Tom Schneider, Executive Director of the Children’s Outing Association, sometimes wants to pull his hair out while writing budgets and reports. But he’s making a difference in the community. And to see the difference, he need only leave his office to stroll to Kilbourn Park. We did that during the interview and Schneider spoke of the difference between when he started, 10 years ago, and today.
“There was no skyline view here,” he said. “It was all scrub trees. Drug dealers and prostitutes were at the west end of the park, and there was trash and crime. It was a nasty place. We worked with the city and they literally cut back the hill, got rid of all the scrub trees. When you opened up that view, the park became bright. So we put in a sports field, we put in community gardens to deal with the food scarcity issues, we built a mini amphitheater to bring the community out and bring the community together. Now the drug dealers are gone and the prostitutes are gone, and the crime and the trash in that park are gone.”
The non-profit COA has been a part of Milwaukee for 105 years. It specializes in education programs for families, children and adults. When Schneider took over, the organization reached 3,000 children and their families. Today, it reaches 25,000. Programs are run out of 40 local schools, a camp near Stevens Point, and the Riverwest Center and the Goldin Center. Over 90 percent of its funding goes into programming. Programs range from early-childhood education, after-school programs, summer camps, adolescent leadership camps, adult GED training, partnerships with schools and more.
“We come out of the settlement house tradition, so we provide an array of skills that help families become independent,” said Schneider.
COA’s many programs, taken together, serve larger goals of helping families to become self-sufficient and helping to transform neighborhoods.
Jonathan McGee has worked at the Riverwest-based center for five years and recently became a program coordinator there. McGee works mostly with teens in the after-school program where they work on homework, take low-stress classes and socialize with each other and COA staff. As a program coordinator, McGee now tries to tailor the teens’ activities to push them out of the building and their comfort zones.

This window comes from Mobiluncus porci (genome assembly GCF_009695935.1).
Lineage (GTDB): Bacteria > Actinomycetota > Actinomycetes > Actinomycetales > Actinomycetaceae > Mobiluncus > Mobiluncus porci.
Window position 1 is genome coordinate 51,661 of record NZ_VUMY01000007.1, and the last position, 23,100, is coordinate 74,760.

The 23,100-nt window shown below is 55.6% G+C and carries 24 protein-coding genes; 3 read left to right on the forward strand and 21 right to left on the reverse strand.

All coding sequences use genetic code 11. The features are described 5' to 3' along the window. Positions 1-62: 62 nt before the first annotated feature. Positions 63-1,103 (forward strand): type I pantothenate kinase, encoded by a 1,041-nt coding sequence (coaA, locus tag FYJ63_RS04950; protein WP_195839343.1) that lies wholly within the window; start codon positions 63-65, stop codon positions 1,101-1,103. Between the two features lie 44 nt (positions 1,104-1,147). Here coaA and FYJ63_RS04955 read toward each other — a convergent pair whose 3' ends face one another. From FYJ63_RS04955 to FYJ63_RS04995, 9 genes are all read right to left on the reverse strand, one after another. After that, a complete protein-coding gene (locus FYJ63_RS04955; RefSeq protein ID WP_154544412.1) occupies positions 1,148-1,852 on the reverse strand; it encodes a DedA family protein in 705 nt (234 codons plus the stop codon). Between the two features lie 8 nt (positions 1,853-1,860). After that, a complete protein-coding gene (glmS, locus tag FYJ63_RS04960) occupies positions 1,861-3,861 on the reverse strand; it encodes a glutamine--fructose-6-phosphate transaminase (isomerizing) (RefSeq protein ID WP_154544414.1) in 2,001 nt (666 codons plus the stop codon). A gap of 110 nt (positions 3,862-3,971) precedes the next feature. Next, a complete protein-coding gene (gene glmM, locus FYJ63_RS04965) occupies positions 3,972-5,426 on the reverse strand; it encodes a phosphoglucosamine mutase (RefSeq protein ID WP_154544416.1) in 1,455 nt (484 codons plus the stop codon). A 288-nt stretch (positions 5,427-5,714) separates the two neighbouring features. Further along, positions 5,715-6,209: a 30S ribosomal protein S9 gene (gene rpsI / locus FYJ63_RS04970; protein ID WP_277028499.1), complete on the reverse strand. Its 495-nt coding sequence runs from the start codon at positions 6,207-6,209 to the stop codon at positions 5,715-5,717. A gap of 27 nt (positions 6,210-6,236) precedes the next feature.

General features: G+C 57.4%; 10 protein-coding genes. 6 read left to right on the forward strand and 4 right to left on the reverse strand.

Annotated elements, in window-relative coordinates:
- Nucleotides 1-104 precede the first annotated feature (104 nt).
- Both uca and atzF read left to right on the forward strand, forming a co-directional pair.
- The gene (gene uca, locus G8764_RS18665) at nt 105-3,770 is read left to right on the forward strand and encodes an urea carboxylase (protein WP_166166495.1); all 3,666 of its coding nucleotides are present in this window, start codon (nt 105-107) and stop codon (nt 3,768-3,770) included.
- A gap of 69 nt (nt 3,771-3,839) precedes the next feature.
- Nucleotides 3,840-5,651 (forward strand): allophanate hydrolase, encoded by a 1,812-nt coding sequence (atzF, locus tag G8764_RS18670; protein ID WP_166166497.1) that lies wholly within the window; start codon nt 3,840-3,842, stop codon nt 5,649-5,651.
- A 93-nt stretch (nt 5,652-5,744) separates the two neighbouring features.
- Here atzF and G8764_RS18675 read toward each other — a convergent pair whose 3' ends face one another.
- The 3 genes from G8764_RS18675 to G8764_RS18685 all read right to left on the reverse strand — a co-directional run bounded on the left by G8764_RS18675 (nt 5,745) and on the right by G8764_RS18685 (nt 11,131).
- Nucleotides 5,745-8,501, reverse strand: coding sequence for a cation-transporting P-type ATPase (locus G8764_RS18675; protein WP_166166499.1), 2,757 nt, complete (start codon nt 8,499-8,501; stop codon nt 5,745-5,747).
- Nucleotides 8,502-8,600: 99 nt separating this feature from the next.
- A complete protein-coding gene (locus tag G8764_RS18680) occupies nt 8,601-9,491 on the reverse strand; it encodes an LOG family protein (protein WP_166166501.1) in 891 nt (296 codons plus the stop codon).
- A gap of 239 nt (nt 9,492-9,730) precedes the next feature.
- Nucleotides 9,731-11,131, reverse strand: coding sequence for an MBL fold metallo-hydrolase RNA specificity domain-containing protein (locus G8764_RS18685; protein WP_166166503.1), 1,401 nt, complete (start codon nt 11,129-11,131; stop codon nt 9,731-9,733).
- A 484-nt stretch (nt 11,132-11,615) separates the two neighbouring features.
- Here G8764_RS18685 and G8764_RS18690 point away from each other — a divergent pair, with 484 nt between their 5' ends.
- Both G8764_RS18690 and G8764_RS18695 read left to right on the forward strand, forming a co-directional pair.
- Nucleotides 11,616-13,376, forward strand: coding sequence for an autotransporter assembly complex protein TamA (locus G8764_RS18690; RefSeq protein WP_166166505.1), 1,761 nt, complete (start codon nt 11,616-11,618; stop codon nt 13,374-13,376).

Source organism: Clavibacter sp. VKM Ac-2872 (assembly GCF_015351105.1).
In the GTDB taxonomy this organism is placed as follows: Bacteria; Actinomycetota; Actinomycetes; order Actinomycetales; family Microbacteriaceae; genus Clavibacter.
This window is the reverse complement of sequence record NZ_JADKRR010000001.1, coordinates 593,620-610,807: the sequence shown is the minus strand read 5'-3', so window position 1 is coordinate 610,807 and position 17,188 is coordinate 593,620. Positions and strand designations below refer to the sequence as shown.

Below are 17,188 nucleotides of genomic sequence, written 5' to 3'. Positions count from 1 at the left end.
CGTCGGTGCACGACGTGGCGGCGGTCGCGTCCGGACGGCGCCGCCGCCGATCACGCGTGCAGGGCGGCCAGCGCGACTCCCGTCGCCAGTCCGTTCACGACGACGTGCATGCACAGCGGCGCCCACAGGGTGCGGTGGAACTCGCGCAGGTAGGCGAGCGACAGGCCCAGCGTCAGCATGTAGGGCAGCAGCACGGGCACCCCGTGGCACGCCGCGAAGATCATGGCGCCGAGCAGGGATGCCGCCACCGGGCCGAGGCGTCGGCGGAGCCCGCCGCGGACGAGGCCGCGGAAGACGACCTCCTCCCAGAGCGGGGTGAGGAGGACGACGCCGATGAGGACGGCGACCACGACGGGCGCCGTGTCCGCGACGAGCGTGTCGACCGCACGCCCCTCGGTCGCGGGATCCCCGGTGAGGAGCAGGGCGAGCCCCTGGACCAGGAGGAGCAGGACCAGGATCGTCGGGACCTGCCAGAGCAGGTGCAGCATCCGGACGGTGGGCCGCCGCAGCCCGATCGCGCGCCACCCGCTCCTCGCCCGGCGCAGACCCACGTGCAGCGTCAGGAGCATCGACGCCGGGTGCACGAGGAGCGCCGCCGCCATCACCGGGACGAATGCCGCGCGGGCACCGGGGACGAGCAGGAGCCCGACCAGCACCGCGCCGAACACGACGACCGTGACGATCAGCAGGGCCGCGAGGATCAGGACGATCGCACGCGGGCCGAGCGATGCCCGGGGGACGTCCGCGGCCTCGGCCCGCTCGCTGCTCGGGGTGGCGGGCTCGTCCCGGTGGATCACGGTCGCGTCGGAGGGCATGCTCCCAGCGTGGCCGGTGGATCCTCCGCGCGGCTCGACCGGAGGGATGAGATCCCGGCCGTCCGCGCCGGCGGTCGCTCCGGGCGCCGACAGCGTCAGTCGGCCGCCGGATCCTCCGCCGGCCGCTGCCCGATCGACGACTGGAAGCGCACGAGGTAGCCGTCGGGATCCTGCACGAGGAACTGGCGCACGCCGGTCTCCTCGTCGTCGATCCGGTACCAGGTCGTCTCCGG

“I try get them involved in the whole community,” he said. “I just try to keep them busy, keep them interested, and open their eyes to different things, cultures, people.”
In one case, McGee brought the outside world into the facility during the Riverwest 24 Bike Race. The teens gave tours of the facility to approximately 130 bikers, during which both groups had to ask each other probing questions about how to better the community.
“It was a good experience for both sides to just open up and talk to an adult of a different culture than you are, or just an adult in general,” said McGee. “I just want them to get those life experiences, to just open their eyes broader, [to see] that your life is bigger than the block you live on.”
Toward that end, McGee took some of his older teens on a tour of college campuses from Georgia to Tennessee. Some had never been farther away than Racine.
“I was thinking about being a lawyer, but now I don’t think that’s what I want to be. Now, I’m thinking about being a doctor,” said Hampton.
Both of them came to COA looking for a safe place with a positive environment. Austin arrived two years ago at the recommendation of another family member. Austin urged Hampton into COA and she joined a couple months ago.
“In high school, you really don’t get along with other people, but at COA it’s like a family,” said Austin. “There’s not that much drama,” chimed in Hampton.
Despite having to take more classes at COA, Austin scoffed at the idea of going home.
McGee finds fulfillment in watching his teens mature. Sometimes his groups call him uncle; recently one of his teens asked him to be the godfather of their child.
“I want to hear some good stories when I’m an older man,” said McGee.
For Schneider, it’s not just about helping an individual. He is struck by the disparities he sees when driving from his Shorewood home to Riverwest.
“What we invest in as a community will shape the community we all live in,” he said. “It’s easy to sit back and bemoan crime and unemployment and poverty, but everybody has a chance to reach across that river, to reach across the things that separate us, and to invest in our community.”